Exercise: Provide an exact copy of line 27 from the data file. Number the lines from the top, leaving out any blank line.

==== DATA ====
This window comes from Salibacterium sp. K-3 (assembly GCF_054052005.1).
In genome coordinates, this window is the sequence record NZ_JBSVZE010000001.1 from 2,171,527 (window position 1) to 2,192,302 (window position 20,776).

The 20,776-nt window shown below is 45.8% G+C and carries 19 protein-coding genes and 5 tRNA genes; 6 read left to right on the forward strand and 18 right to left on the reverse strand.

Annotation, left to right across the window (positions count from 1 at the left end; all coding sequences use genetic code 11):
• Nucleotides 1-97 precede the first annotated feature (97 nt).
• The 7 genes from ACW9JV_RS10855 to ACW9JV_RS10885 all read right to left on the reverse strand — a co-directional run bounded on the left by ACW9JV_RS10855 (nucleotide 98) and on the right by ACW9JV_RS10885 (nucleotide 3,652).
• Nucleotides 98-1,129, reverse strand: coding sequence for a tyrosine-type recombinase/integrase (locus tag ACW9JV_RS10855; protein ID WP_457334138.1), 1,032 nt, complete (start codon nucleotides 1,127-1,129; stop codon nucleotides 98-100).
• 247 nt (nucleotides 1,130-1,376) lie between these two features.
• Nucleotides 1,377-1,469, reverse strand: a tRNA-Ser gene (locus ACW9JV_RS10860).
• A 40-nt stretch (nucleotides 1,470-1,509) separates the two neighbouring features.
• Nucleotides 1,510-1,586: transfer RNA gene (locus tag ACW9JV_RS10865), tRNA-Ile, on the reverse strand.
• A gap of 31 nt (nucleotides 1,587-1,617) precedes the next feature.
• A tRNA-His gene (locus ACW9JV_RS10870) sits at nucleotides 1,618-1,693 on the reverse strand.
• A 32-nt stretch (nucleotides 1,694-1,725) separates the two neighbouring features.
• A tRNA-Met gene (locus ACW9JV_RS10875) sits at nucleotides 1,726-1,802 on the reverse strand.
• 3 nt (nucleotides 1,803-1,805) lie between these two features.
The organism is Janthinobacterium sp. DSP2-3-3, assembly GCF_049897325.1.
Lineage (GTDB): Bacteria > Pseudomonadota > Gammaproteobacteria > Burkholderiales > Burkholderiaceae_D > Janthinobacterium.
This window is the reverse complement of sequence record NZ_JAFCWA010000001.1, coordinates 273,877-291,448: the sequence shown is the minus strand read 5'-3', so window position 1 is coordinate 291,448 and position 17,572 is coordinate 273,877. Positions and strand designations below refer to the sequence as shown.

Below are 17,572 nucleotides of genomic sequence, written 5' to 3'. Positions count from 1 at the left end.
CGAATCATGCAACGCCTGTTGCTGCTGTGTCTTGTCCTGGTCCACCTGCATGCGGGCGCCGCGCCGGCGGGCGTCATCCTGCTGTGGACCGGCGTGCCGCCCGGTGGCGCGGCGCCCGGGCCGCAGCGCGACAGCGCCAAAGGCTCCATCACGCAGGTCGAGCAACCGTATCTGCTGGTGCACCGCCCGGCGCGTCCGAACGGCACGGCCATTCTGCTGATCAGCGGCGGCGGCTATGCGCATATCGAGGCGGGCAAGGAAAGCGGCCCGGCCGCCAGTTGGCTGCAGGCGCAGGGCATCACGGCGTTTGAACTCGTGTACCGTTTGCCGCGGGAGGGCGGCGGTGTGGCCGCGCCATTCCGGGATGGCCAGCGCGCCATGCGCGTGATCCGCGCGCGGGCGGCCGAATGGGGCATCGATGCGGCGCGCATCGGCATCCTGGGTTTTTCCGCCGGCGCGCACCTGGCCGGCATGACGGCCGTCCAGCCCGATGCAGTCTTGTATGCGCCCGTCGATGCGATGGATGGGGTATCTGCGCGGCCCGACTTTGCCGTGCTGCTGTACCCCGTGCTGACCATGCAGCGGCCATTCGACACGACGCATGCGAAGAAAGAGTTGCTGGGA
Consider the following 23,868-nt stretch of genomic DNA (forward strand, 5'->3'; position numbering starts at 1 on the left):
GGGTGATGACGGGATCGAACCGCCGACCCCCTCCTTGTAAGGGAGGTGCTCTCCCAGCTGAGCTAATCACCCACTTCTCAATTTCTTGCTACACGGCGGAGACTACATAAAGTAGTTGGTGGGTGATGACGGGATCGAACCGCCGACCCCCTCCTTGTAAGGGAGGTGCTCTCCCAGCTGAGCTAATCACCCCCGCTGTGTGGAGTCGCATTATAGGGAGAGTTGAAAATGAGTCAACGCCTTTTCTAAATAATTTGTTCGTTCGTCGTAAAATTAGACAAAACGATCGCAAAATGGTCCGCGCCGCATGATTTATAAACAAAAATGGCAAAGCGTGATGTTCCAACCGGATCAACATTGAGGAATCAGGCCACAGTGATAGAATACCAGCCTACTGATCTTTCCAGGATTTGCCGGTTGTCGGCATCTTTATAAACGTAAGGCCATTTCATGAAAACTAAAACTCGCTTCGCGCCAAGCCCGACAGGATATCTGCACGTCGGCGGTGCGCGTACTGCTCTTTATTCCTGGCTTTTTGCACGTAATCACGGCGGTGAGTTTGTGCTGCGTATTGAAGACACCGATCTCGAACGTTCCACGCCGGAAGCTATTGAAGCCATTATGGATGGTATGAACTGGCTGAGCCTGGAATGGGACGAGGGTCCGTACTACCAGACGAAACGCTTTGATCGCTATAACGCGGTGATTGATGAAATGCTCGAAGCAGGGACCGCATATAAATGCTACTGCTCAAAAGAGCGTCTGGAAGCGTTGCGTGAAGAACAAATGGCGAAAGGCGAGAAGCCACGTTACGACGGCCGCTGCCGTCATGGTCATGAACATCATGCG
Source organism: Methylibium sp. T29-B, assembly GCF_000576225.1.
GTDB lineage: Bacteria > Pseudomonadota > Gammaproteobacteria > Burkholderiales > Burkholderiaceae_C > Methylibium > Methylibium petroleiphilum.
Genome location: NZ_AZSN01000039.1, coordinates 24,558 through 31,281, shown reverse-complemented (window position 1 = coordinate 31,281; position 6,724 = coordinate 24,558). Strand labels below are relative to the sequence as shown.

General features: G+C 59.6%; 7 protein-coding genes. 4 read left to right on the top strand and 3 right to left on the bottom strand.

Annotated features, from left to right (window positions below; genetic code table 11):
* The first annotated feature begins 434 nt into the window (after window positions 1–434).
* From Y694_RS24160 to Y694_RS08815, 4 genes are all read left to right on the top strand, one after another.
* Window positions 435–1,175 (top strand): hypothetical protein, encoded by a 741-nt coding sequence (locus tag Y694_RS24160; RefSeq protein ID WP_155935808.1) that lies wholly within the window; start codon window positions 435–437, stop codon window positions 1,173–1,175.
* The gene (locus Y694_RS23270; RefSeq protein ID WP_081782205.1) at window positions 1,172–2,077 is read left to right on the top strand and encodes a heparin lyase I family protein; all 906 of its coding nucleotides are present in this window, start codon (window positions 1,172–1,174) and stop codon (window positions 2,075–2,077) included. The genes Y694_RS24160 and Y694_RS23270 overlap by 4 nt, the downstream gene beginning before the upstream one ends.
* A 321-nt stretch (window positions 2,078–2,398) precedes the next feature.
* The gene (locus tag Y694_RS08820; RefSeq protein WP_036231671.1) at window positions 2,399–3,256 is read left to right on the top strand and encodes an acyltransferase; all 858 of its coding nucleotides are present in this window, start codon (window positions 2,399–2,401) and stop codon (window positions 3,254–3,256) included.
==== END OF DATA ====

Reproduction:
General features: G+C 59.6%; 7 protein-coding genes. 4 read left to right on the top strand and 3 right to left on the bottom strand.